Blog > G and T with Mary Norton, author of The Borrowers

24 April 2021

G and T with Mary Norton, author of The Borrowers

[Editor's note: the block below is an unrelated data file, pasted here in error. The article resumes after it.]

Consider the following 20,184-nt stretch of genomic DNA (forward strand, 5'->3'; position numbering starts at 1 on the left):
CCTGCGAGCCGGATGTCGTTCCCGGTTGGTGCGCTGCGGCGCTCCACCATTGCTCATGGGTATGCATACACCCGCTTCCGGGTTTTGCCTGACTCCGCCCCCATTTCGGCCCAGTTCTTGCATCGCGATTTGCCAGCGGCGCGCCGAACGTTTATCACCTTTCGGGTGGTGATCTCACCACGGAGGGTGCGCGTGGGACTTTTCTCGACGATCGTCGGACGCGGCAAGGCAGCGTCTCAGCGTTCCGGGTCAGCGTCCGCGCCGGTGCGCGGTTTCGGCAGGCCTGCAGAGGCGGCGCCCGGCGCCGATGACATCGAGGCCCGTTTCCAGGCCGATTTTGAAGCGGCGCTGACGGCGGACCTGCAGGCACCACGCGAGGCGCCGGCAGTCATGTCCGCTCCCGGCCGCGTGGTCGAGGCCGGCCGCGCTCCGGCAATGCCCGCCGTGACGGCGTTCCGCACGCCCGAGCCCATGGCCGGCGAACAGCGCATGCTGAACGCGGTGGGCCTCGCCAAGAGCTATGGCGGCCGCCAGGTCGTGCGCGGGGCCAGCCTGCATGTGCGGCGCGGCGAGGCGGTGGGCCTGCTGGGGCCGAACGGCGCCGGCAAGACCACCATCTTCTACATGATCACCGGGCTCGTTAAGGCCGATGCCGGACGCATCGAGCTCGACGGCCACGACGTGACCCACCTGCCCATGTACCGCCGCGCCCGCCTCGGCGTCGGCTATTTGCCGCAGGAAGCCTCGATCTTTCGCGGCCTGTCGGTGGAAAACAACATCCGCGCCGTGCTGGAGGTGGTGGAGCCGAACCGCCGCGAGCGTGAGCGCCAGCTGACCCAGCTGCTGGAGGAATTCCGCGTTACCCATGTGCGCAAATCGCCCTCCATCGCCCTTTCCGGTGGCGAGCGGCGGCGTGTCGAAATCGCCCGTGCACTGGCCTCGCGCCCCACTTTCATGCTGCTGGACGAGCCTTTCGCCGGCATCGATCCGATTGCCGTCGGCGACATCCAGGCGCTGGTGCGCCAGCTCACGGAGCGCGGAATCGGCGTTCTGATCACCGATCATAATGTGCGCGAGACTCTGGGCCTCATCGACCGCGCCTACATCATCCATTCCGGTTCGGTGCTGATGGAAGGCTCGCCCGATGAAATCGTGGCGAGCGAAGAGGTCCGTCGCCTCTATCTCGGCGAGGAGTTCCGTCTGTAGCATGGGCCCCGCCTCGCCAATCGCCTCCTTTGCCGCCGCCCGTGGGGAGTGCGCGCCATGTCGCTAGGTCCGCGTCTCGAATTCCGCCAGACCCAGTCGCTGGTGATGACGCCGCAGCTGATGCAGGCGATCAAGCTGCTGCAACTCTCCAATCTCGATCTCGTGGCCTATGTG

Is there something about inspiration and alcohol? I’ve known many writers. I grew up among them because my father was a writer—they all had one thing in common: they could and did all drink. The tee total writer  is a rare bird. Perhaps it’s the loneliness of the writer’s journey, the way you sometimes stare at the blank page, conjuring creatures and places out of air. Mary was a big woman with a warm and gentle voice. She gave me my first real  gin and tonic— those before didn’t count, they paled into insignificance. It was as if I had never had one before . The secret was a lot of gin, hardly any tonic, and a glass that was more like a vase. Not much ice either. It was about ten o’clock in the morning.  Tentatively I asked her about the Borrowers— you are shy when young. How had she made them up?  What was the inspiration?  She looked at me amazed. She hadn’t made them up. They were real. She hadn’t waited for inspiration but for their presence. I didn’t know yet  that this is what most writers feel, a beguiling and wonderful illusion, that sense that created characters are real. We walked round her garden—a place of tangled bushes, forgotten places, abandoned statues where creatures might easily be hiding. She told me about what she was working on, a new story in which all the creatures of fairy tales have grown old. They are visited by someone who doesn’t believe in fairy tales. It turns out that he is wrong. They are all there but they’ve grown old and some of them are very grumpy and nasty. It was called  ‘Are all the Giants Dead?’ A wonderful story, published a few years later and beautifully illustrated by Brian Froud. She stood there— a fine morning in Ireland, holding the drink tight, surveying an overgrown patch, pondering hard the secret inner life of borrowers . ‘You know they had to be there. I mean things kept disappearing. And they would be, when you think of the things,  a touch ordinary, wanting to fit in which must be difficult when you’re that small. Desperate sometimes. And nothing really belonged to them— a desperate and touching search to be someone else. I’ve never had that problem, of course.’ No she hadn’t. She stood there, quite magnificently. ‘ Well,’ she brushed the borrowers aside and with them the human condition, that desperate search, ‘ time for another G an T?’

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